Mark SayManaging EditorWednesday 25 October 2017

GDS official calls for feedback on registers

Public sector officials urged to provide input into development of canonical lists as part of building data infrastructure

The lead for the development of registers in government has called for more public sector officials to get involved in building the lists.

Ellie CravenEllie Craven, product lead for data infrastructure in the Government Digital Service (GDS), said it is open to feedback on the registers under development and ideas for new ones.

The programme to develop registers – the canonical lists that act as a definitive source for naming specific types of entities – has been underway for nearly two years as part of the creation of a UK national data infrastructure.

There are now 14 live on the relevant section of GOV.UK – including lists of government organisations, local authorities, prisons and countries – with another 45 under development.

Speaking at UKAuthority’s Data4Good conference yesterday, Craven said GDS makes the registers available for feedback before they go into use and is eager for public servants to respond.

Useful or not useful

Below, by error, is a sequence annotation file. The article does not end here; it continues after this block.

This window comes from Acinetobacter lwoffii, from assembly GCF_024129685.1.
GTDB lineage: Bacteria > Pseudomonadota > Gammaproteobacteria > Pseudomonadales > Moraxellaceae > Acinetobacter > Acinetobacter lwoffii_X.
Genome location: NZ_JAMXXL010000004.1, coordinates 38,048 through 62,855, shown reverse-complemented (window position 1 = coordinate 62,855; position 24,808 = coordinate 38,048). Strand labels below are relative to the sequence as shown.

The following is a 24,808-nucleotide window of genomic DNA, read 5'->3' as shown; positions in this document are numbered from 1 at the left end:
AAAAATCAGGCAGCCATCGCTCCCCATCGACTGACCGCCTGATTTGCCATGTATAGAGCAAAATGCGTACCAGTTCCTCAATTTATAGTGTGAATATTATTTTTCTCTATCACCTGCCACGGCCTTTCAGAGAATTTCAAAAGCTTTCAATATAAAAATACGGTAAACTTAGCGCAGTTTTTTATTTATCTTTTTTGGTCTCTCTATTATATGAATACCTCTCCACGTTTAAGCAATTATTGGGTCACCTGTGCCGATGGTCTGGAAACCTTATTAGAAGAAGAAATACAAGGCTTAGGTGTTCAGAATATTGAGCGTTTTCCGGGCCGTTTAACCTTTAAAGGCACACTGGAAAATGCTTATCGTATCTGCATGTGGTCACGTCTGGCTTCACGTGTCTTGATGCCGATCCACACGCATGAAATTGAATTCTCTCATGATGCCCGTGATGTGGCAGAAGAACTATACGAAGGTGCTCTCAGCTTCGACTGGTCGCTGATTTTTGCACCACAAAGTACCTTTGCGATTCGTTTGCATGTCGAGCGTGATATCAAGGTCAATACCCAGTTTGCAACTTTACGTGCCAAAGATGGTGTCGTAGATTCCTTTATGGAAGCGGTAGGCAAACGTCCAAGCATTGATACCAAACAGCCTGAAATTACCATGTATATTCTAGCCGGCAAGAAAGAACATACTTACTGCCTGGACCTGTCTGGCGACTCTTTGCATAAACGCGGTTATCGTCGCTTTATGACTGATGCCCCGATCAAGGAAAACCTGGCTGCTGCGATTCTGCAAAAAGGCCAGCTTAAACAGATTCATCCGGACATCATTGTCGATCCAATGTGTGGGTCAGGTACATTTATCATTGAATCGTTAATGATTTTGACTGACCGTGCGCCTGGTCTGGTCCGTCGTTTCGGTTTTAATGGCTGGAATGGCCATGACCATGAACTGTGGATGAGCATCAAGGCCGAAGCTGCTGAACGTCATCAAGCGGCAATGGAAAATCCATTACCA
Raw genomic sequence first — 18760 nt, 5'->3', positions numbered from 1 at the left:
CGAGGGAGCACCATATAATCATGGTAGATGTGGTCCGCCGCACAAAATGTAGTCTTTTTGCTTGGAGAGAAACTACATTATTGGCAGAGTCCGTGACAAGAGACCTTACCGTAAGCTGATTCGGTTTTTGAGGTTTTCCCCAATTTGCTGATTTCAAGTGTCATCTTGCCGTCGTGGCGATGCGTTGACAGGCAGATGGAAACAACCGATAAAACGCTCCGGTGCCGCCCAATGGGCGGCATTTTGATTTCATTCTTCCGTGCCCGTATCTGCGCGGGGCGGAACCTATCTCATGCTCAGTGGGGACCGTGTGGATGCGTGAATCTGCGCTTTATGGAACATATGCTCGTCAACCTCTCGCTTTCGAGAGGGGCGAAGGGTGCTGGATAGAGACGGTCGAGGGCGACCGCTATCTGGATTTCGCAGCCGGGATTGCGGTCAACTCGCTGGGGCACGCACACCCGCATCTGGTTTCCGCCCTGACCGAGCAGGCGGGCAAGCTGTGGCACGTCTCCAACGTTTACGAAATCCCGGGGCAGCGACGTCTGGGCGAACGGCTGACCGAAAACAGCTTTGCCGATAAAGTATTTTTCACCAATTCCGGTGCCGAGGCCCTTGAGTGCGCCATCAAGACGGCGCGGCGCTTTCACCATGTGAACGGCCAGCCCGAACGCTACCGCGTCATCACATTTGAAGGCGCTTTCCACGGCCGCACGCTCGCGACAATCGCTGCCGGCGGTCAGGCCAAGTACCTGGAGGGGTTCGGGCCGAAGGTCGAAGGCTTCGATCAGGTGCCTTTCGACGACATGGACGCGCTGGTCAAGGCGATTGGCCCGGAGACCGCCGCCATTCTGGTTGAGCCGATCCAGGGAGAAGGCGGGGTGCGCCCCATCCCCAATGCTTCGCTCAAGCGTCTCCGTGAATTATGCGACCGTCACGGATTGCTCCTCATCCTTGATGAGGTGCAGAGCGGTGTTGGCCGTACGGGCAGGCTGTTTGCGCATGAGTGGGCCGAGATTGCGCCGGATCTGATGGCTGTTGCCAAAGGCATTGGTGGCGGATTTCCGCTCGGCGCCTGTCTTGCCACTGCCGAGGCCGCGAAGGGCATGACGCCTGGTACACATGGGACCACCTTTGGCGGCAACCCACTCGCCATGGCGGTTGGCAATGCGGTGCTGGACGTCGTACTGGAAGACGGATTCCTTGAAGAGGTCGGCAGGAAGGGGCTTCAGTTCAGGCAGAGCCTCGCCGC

“Tell us if it’s useful to you,” she said. “Tell us if it’s not useful to you. Tell us if we’re missing something that’s a complete clanger. Tell us if you think we should prioritise something on the list.

“The hardest part of our work is often finding that one person in government uniquely placed to know about the subject of a register, then convincing them to own it. If you think you own a list that could be a register, let me know. If you think you own some of the register, let me know.”

She emphasised that the registers are created for re-use, available as open APIs and interoperable with other government systems.

Craven said that providing a canonical list such as a register provides a reassurance to the rest of government that they can trust the source, and gives the users of the data, whether they are within or outside of government, a consistent and accurate view.

“The potential of this is so huge it frightens me a little,” she said. “If every part of government used the same data infrastructure, data would stop being a source of friction in interactions between citizens and government, or even between different parts of government.

“Instead, data would become the enabler, a thing that all departments and citizens could rely on to be consistent.”